Summary: Talk 7 in a series of 8. This talk owes a great deal to Bill Hybels book Becoming a Contagious Christian. Don’t try to be anyone else, just be youself. Find out how God wants YOU to share Jesus with others.
[Note to the Reader: This sermon owes a great deal to the excellent book by Bill Hybels and Mark Mittelberg entitled Becoming a Contagious Christian]
St. Paul writes, ‘There are different gifts, but the same spirit’ (1 Cor. 12:4); and later in his letter to the Corinthians he writes these things: ‘The body is a unit, though it is made up of many parts’ (1 Cor. 12:12); and ‘if the whole body were an eye where would the sense of hearing be? If the whole body were an ear, where would the sense of smell be’ (1 Cor. 12:17)? Verse 20: ‘As it is, there are many parts, but one body’. Verse 27: ‘Now you are the body of Christ, and each one of you is a part of it’ (1 Cor. 12:27).
We are the body of Christ. We are one body, made up of different parts, people with different gifts, each one valued, each one different, each one essential; and at one point Paul writes, ‘those parts of the body that seem to be weaker are indispensable’ (1 Cor. 12:22)!
So we come to week seven of our series Making Jesus better known. Today’s message is Be Yourself.
In seeking to make Jesus better known to our friends, family, neighbours and work colleagues let’s be ourselves. Let’s not seek to be like anyone else other than Christ Jesus himself.
After the crucifixion of Jesus, when he died on our behalf for the sins of the whole world, and after His resurrection, and after God sent the Holy Spirit to fill believers with a new power; after all of that God had a plan A to reach people for Christ. God’s plan A is you and me. Yes, you and me, and just in case you’re wondering there is no Plan B; only plan A.
Jesus says to us, “Go and make disciples of all nations” (Matthew 28:19); but do we sometimes hear that and think, “You can’t possibly mean me”? Well, I believe that God does not make mistakes, and yes, he does mean you and me. He made you to be you. Psalm 139:13, ‘You created my inmost being; you knit me together in my mother’s womb’.
In his book ‘Becoming a contagious Christian’ Bill Hybels writes this: ‘God knew what he was doing when he made you. He did! He custom-designed you with your unique combination of personality, temperament, talents, and background, and he wants to harness and use these in his mission to reach this messed-up world’. In a nut-shell, find the style of sharing your faith that fits you. Find out how you can best communicate the love of Jesus to others and then put it into practice.
In a smaller nutshell: Be yourself; but that immediately challenges the way we tend to do things in business, in employment, and in the Church. I’m sure many of us have been in situations where we’ve thought, “How did I end up doing this job? I don’t like it. It was a job, it was being advertised, I applied, I got it, and now here I am. If only I could find a job that I enjoy; a job that ticks all the boxes. Is there such a job?” In case you’re wondering, I believe I found the one for me.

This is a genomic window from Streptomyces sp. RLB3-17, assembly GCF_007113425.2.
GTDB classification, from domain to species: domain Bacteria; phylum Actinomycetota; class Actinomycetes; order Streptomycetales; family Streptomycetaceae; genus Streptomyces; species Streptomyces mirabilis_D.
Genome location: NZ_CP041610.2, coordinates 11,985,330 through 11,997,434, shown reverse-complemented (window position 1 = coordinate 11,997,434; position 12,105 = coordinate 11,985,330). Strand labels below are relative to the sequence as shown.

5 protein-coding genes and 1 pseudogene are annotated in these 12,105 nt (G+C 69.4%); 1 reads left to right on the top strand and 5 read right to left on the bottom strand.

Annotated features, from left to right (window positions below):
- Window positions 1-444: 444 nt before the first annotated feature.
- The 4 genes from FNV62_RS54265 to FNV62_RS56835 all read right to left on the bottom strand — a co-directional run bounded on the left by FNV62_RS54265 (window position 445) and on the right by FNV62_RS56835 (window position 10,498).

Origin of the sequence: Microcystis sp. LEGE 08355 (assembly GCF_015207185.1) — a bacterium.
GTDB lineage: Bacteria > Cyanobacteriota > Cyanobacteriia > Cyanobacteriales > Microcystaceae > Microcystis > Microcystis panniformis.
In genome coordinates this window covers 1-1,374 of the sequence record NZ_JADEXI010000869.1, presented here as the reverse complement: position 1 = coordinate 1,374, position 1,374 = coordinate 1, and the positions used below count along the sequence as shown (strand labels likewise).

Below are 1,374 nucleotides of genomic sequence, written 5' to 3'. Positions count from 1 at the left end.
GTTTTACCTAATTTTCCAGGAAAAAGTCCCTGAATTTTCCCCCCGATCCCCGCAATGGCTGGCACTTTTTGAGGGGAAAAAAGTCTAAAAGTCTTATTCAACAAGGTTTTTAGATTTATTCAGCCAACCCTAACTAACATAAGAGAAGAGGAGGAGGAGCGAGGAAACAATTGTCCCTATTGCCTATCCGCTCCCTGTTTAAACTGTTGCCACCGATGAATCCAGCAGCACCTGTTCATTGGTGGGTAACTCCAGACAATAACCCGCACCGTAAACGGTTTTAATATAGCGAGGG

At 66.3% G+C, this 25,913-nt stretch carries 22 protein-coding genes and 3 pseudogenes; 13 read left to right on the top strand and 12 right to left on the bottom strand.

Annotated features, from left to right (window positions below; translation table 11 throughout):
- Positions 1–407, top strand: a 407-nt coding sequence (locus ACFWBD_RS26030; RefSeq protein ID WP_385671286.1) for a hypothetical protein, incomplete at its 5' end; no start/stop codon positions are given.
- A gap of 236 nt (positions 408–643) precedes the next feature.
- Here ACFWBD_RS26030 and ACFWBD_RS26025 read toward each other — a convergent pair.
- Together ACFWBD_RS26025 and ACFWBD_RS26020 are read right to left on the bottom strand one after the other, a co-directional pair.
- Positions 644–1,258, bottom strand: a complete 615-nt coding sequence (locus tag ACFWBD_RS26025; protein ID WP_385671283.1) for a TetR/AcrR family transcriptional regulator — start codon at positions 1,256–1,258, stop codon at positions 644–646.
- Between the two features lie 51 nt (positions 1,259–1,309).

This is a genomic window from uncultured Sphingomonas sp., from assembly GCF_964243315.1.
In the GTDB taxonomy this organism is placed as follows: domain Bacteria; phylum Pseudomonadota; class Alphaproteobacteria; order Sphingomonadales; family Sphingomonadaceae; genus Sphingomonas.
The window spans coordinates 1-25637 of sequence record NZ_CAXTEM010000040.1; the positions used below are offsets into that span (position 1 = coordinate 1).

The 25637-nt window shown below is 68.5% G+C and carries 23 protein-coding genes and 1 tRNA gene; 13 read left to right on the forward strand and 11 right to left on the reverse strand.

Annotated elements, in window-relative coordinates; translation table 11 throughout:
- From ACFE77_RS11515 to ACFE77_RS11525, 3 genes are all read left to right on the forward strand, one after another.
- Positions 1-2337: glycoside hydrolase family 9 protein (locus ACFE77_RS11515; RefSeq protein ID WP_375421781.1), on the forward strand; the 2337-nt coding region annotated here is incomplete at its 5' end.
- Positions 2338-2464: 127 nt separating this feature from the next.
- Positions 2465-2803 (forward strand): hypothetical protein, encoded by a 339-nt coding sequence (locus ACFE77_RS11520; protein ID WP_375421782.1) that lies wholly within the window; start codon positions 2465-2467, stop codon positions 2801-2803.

Unfortunately this also happens in the Church. We advertise vacancies for a secretary to the Church council, or a youth leader, or an office volunteer, or a children’s worker, or a cleaner, and sometimes willing people offer themselves; but sometimes we approach people and excuse the cliché but we’re trying to squeeze square pegs into round holes.
Referring to the distribution of spiritual gifts by God’s Holy Spirit, The Bible says that ‘[God] gives them to each one just as he determines’ (1 Cor. 12:11); so perhaps we need to start turning the process around. Find out what God has gifted you for. If you don’t already know, find out what you are passionate about, consider your abilities, your experience, and your personality, and then use those discoveries to find out what role God has in store for you. That way, we should get a much better fit of people and roles, in business, in church, and in sharing our faith – making Jesus better known to those that don’t yet know him.
In the Bible, when it came to sharing faith with others, we find a whole variety of styles, and perhaps you’ll spot yourself in one or two of these:
1: Peter’s confrontational approach
He could be brash, upfront, and in your face. When Jesus asked the disciples who they believed him to be, Peter spoke up, “You are the Messiah, the Son of the Living God” (Mt. 16:15). Shortly after this Jesus began to explain that he must travel to Jerusalem where he would suffer at the hands of the religious leaders, be killed, but on the 3rd day be raised to life (Mt.16:21). Upon hearing this Peter rebuked and challenged Jesus; now I find it hard to imagine being a 1st century disciple and challenging Jesus, but that’s what Peter did, and on this occasion Peter was just plain wrong. On another occasion he got out of his fishing boat when he saw Jesus walking on the water (Mt. 14:29). No wonder he was the one to preach the first proper sermon in the early Church.